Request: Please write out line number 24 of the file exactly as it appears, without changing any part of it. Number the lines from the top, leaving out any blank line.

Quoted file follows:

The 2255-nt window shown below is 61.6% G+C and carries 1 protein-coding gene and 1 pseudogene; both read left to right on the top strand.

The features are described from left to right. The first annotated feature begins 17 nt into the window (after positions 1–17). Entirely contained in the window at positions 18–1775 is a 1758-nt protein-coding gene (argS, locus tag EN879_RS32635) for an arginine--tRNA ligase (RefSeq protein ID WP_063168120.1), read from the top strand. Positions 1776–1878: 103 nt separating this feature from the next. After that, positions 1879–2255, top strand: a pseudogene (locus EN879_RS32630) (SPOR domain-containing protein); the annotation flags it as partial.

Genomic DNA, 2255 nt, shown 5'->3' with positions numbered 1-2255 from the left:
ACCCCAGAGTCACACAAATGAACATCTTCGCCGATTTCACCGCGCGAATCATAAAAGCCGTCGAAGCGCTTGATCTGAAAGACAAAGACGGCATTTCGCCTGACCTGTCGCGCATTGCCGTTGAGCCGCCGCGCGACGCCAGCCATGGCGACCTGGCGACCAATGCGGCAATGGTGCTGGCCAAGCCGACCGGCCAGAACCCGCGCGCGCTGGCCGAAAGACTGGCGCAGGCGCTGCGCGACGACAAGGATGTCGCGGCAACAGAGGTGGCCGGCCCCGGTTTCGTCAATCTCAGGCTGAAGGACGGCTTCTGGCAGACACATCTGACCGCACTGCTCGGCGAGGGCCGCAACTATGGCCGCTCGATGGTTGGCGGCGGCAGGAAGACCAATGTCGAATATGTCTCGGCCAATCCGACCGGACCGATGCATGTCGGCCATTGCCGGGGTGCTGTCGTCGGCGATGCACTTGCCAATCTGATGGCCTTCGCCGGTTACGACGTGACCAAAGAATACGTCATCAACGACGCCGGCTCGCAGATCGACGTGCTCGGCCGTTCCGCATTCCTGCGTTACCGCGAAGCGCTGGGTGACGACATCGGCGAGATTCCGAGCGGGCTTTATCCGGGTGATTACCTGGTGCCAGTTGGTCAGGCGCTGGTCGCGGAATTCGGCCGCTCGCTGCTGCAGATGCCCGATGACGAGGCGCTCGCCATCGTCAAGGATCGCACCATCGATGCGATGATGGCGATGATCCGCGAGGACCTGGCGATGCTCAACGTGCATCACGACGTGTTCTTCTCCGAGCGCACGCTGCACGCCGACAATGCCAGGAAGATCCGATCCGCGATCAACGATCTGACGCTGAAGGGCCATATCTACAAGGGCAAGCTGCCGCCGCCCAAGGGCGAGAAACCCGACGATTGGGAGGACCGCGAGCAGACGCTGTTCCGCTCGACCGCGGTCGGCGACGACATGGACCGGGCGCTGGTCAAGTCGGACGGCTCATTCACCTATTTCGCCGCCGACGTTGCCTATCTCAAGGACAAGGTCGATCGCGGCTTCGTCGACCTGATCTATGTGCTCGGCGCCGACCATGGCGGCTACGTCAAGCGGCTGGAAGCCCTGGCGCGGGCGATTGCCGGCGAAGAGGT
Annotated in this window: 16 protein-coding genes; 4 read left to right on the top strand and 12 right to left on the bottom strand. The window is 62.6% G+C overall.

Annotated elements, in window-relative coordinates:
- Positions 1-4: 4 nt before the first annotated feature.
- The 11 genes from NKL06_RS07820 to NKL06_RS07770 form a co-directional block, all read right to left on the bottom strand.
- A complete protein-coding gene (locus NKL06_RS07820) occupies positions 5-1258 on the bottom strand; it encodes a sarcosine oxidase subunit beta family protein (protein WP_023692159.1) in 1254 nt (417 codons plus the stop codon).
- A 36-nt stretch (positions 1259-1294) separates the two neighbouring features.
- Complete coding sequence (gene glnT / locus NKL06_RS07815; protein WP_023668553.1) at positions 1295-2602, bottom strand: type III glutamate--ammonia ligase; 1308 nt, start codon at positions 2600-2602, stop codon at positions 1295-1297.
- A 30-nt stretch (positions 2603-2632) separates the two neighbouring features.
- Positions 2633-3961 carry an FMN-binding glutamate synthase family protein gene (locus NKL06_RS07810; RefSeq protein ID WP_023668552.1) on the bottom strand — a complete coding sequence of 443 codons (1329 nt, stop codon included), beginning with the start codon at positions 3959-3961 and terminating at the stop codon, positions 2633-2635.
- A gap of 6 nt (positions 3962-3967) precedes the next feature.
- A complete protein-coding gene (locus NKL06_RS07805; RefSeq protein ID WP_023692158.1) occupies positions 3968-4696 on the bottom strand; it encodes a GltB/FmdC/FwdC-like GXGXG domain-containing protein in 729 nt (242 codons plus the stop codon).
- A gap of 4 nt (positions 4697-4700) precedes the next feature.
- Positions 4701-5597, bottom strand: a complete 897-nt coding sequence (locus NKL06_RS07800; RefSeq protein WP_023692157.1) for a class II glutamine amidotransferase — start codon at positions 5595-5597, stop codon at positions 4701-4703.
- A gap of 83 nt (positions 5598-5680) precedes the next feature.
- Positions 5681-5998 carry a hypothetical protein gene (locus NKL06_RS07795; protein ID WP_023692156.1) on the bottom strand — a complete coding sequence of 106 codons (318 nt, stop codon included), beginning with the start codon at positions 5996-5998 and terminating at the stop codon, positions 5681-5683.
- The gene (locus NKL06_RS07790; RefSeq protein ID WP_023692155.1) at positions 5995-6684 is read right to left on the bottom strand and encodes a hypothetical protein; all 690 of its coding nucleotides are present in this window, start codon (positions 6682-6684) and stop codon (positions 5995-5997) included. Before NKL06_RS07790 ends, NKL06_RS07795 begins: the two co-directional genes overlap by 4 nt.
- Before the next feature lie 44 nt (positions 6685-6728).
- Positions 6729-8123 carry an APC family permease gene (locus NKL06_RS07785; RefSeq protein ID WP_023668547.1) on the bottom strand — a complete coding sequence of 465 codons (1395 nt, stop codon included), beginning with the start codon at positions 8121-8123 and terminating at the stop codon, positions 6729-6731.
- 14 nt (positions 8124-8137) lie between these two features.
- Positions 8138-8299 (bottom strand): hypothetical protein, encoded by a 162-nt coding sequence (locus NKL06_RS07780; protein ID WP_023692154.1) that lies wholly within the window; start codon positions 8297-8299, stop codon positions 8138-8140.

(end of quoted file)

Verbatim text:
- Positions 8138-8299 (bottom strand): hypothetical protein, encoded by a 162-nt coding sequence (locus NKL06_RS07780; protein ID WP_023692154.1) that lies wholly within the window; start codon positions 8297-8299, stop codon positions 8138-8140.